When developing a Drupal site, sometimes you have the need to reset a password - either for yourself or another user. Often, when working with a copy of live data, I want to be able to login as another user who is already in the system. Rather than asking them for their password, I use this method to change it.
While Drupal's built-in "reset password" functionality or user editing capabilities work great, if you're like me and tend to work with your database editor open, there's a quick-and-dirty way to quickly change a user's password.
Using phpMyAdmin, navigate to Drupal's "user" table and navigate your way to the user record you're interested in. Click to edit the record then type in the new password in the password field.
Here's where the magic comes in - before you hit "submit", change the "function" select box to "MD5" - this will encode the plaintext password using the MD5 hash - the same one Drupal uses. If you don't perform this step, Drupal will be trying to compare a plaintext password against a hashed password - they'll never match and the password won't work.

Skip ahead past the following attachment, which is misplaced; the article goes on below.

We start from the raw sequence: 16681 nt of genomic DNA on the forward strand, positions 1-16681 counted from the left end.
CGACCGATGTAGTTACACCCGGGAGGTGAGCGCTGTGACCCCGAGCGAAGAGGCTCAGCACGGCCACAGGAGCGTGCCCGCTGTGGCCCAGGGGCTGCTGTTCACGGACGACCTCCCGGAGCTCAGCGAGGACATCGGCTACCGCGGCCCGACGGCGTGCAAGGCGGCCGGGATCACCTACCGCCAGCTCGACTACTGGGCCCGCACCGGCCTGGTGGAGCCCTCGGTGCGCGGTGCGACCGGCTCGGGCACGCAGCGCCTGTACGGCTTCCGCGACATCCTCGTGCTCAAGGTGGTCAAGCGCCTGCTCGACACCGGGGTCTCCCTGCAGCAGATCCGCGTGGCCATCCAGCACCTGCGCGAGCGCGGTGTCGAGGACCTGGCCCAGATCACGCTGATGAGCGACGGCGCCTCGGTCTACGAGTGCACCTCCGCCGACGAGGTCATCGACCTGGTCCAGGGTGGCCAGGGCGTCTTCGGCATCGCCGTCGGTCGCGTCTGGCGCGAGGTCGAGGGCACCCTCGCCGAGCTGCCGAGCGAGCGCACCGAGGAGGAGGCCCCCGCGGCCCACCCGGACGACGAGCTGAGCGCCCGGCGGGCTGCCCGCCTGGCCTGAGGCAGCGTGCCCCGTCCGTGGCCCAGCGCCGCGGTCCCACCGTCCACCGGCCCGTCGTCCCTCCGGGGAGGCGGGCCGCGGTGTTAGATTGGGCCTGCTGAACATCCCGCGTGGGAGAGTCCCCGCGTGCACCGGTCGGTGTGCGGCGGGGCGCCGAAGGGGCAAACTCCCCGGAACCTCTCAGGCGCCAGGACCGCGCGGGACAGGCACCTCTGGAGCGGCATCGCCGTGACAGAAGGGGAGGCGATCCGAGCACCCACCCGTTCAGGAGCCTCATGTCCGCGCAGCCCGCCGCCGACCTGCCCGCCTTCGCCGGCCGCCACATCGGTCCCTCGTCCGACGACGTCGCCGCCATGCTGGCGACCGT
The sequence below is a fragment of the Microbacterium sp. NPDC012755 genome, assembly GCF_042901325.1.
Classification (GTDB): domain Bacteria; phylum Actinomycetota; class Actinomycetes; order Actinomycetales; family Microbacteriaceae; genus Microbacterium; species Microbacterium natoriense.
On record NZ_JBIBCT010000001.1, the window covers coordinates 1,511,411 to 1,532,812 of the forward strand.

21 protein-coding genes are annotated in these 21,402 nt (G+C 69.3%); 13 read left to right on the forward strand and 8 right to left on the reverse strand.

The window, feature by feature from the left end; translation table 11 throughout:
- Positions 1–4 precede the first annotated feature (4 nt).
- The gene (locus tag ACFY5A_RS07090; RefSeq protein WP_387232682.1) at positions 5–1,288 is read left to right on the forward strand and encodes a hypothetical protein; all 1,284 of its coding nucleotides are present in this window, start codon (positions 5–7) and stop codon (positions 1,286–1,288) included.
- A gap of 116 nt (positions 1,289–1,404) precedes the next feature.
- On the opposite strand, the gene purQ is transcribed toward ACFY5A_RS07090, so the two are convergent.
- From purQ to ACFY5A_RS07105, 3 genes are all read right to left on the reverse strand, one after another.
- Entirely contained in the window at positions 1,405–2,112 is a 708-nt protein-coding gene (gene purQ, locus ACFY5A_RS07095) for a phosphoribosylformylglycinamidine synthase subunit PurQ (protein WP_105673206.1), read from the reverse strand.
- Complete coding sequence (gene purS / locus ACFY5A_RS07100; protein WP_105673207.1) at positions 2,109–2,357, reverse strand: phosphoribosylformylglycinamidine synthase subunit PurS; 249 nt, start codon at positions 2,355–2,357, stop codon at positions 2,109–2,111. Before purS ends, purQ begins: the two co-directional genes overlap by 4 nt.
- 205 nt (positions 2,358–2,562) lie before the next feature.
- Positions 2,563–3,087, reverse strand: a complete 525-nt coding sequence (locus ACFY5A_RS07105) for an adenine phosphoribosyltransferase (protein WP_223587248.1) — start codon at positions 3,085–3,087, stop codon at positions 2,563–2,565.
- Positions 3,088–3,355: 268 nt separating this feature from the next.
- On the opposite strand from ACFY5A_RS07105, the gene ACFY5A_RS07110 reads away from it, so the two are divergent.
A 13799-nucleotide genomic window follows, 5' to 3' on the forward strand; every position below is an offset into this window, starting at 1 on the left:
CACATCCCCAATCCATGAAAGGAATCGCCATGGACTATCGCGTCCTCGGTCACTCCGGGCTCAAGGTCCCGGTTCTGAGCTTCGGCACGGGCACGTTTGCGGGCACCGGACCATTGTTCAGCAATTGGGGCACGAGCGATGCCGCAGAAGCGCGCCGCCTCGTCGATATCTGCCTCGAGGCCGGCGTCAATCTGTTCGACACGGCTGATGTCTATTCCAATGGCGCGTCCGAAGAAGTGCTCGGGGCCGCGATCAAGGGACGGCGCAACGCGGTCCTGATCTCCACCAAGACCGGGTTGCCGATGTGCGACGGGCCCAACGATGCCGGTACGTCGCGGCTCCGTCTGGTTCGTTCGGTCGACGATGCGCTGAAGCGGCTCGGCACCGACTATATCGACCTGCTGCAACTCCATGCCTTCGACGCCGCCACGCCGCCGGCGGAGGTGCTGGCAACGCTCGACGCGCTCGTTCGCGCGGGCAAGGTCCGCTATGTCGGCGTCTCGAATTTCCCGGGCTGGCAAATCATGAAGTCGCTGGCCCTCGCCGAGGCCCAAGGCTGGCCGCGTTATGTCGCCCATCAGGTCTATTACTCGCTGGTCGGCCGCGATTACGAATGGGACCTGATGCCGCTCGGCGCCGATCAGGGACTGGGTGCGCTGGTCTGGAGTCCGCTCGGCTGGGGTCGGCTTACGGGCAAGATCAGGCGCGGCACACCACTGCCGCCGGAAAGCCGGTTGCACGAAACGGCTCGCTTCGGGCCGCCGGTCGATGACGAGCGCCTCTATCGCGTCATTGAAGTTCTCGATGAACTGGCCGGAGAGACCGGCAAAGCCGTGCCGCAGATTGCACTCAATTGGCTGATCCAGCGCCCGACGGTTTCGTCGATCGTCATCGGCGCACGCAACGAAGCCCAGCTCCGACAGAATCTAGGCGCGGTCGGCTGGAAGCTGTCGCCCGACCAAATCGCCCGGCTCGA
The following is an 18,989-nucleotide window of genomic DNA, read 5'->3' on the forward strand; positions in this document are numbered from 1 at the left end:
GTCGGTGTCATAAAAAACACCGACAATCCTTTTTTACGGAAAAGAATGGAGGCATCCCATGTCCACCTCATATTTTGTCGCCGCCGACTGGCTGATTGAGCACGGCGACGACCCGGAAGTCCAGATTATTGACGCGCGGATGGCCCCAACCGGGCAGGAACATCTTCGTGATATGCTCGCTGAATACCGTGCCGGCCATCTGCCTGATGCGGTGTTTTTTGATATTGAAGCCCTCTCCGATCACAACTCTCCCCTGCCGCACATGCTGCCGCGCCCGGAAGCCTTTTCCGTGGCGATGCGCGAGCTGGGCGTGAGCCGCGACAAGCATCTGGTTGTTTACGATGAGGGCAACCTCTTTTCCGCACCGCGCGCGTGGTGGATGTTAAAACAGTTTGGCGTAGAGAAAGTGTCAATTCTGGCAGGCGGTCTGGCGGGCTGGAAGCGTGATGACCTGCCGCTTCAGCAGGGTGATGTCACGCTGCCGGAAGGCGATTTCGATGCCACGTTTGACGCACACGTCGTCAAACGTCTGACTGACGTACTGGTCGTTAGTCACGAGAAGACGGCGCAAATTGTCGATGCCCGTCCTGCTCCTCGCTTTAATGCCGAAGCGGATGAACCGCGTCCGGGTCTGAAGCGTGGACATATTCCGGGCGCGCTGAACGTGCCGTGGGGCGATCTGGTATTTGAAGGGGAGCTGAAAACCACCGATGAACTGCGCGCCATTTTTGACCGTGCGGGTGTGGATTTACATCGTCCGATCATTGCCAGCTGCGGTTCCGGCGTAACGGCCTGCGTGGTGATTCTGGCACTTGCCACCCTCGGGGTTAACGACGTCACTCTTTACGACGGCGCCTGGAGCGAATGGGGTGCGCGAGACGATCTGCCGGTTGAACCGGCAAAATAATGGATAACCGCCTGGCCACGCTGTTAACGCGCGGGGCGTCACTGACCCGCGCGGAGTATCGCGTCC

Once you get used to working with the database,
it's alot easier to do user & site maintenance.
Drupal 7 has added a "salt" for password hashes. You would need to add the salt to the password as well in order to recreate the hash.
It's just not that simple any longer:
Time to remove this. It's old hat and incorrect for any recent version of Drupal
For Drupal 7, execute this command from the root of your Drupal directory:
... where "mynewpassword" is the new password you choose. Then you have a slated hash to put into the database either via command line or PHPmyAdmin